h/t Blackbirds Hoops Journal

University of Louisville president’s resignation accepted

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LOUISVILLE, Ky. (AP) University of Louisville trustees on Wednesday accepted the resignation of embattled President James Ramsey, whose long tenure was dogged by scandal.

The action at a special meeting of the school’s board signaled the end of an era. Ramsey, a former state budget director, has led the university for 14 years.

After six hours of closed-door deliberations, the board announced late Wednesday that Ramsey will be paid $690,000 and will resign immediately, with an agreement not to sue the school.

Ramsey was credited with raising academic standards and boosting the school from a commuter campus to a distinguished research institution. But he came under increasing fire for embezzlement scandals and a string of other embarrassments, including an FBI investigation of top university officials for alleged misuse of federal money and an NCAA investigation into whether a university employee paid women to strip and have sex with basketball players.

The controversies boiled over in the past two years. The Courier-Journal reported last year that the Board of Trustees challenged Ramsey’s salary of more than $600,000, with millions more in deferred compensation paid by the university foundation.

Then, in October, an escort named Katina Powell released the book “Breaking Cardinal Rules” that alleged a basketball team employee hired her and other dancers to entertain players and recruits at sex parties. The NCAA launched an investigation and Ramsey announced in February that the team would not play in post-season tournaments.

Dozens of professors signed a letter to him complaining about the “drumbeat of crises” and some trustees attempted a no-confidence vote to have him ousted in the spring. Ramsey said at the time that he would not resign.

But Kentucky Gov. Matt Bevin dismantled the former Board of Trustees last month. Ramsey wrote the governor a letter offering to tender his resignation to the newly appointed board, launching a bumpy series of meetings that led to his eventual ouster late Wednesday.

The afternoon began with an agreement seemingly far more generous for Ramsey: He would collect his salary for a year as he served as interim president while the school searched for a new leader. Ramsey sat silently at Wednesday’s board meeting, wearing a polo shirt, then left for his office upstairs.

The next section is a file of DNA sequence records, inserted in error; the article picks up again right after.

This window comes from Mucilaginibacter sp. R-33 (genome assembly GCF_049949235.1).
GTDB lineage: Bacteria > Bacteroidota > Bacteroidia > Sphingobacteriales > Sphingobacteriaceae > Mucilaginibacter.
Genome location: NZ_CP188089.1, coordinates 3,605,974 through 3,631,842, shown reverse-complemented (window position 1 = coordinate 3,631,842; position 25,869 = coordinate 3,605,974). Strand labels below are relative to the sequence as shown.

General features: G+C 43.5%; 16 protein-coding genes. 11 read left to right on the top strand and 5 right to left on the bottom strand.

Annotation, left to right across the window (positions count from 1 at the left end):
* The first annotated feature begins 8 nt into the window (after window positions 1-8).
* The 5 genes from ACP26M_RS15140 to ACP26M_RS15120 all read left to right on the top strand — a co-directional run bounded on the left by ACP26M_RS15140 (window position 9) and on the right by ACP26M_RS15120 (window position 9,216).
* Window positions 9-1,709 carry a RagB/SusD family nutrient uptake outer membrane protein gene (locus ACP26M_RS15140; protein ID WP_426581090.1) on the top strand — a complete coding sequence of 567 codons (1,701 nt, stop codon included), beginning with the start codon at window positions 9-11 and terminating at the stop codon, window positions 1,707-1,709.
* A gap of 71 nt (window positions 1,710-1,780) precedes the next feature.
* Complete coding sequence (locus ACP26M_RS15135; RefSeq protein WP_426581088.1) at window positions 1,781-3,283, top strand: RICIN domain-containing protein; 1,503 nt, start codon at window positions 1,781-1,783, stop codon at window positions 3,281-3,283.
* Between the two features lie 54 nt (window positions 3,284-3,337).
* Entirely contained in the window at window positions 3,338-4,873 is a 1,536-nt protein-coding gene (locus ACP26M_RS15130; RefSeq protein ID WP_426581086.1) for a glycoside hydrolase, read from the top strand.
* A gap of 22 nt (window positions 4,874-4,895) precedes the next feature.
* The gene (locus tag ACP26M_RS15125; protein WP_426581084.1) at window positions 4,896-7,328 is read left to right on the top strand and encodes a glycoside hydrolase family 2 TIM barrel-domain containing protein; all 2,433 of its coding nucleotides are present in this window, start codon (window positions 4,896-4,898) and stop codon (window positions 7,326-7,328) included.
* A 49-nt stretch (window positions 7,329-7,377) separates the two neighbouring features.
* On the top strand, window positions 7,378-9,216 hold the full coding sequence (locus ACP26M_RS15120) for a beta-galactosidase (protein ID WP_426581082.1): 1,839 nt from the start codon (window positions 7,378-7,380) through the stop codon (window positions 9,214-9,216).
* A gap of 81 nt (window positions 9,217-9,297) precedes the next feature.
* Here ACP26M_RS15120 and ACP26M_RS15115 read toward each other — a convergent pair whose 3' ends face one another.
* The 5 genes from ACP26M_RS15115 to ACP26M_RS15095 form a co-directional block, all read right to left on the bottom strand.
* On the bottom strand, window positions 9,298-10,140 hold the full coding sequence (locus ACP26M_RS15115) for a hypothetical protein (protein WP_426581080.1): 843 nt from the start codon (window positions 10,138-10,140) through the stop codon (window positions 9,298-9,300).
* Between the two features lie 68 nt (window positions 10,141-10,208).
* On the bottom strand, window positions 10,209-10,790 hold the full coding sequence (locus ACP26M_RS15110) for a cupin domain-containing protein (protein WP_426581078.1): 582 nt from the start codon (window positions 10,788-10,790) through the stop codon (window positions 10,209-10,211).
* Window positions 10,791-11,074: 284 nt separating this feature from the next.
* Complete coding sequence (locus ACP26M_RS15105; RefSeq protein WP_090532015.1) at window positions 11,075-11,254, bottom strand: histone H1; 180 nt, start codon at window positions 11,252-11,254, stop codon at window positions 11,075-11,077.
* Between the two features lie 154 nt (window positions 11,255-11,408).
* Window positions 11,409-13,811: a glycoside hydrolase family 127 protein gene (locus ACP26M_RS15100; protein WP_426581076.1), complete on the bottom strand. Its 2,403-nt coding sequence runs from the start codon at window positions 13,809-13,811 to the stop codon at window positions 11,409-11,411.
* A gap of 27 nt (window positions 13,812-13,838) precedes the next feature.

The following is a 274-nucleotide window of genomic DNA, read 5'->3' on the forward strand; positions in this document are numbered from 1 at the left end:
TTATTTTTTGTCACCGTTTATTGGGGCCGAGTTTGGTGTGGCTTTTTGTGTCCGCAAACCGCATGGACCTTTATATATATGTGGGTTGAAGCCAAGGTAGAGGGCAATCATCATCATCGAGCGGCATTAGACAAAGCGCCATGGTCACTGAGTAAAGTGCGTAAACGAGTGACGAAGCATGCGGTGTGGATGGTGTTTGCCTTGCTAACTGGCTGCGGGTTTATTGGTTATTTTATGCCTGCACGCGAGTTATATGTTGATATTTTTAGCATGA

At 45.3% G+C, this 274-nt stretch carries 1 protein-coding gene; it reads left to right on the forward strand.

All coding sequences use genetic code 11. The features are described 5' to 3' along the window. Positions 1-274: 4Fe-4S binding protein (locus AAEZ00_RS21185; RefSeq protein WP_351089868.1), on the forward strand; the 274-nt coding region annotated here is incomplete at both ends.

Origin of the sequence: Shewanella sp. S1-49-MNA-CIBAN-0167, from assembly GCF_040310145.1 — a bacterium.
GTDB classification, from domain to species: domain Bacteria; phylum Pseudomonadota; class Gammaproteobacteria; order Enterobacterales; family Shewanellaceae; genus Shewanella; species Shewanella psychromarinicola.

But the board’s closed-door negotiations stretched hours into the night. Chairman Pro Tem Ulysses “Junior” Bridgeman left several times to visit Ramsey’s office, where the president was working with various advisers, he said.

The board announced just before 11 p.m. that Ramsey would be out immediately. University Provost Neville Pinto, who is on vacation, will serve as temporary leader until a new president is selected.

“In the end, it was just the decision on both sides, what everyone thought was best,” Bridgeman said of the final resolution. He said it was a sad moment in the university’s history despite the controversies that have colored Ramsey’s tenure. He pointed to the president’s accomplishments, improving graduation rates and the university’s footprint in the city.

“Dr. Ramsey is always going to be a gentleman,” he said about Ramsey’s reaction to the final decision. “He’s always going to talk about what’s best for the university. And that was the discussion. It wasn’t any more than that.”

The board’s actions will have no bearing on Ramsey’s status with the University Foundation, a separate board where Ramsey is paid more than $300,000 in addition to his salary as president. Bridgeman would not speculate on what that board will choose to do about his employment.

The trustees also voted to immediately begin its search for a new president.

The decision ends weeks of unrest and confusion about Ramsey’s status.

Shortly after Bevin dismantled the old board and appointed new members, Ramsey read his letter offering to resign as the board met in a private session at its first meeting earlier this month. Ramsey then left the meeting, walked directly to his office and didn’t return.

His method apparently left trustees confused. Bridgeman told reporters that Ramsey had not offered his resignation. A day later, Bridgeman said Ramsey’s letter had amounted to an offer to step down. Trustees met for a second time last week, reviewing budget and tuition issues but taking no action on Ramsey’s status.

They scheduled a meeting to discuss his resignation for Tuesday morning, abruptly canceled it then rescheduled it for Wednesday afternoon.

Now, even with Ramsey’s immediate departure, the school’s leadership remains uncertain.

Democratic state Attorney General Andy Beshear is challenging Bevin’s authority to disband the school’s former board and appoint a new one, saying the reorganization was illegal.

During a hearing last week, Franklin Circuit Judge Phillip Shepherd said Bevin’s action replacing UofL’s board was “problematic” because it put the school’s independence in jeopardy. His ruling is pending. If Shepherd rules against Bevin and finds the current board invalid, it’s unclear whether the board’s decisions will stand, including Wednesday’s negotiations over Ramsey’s departure.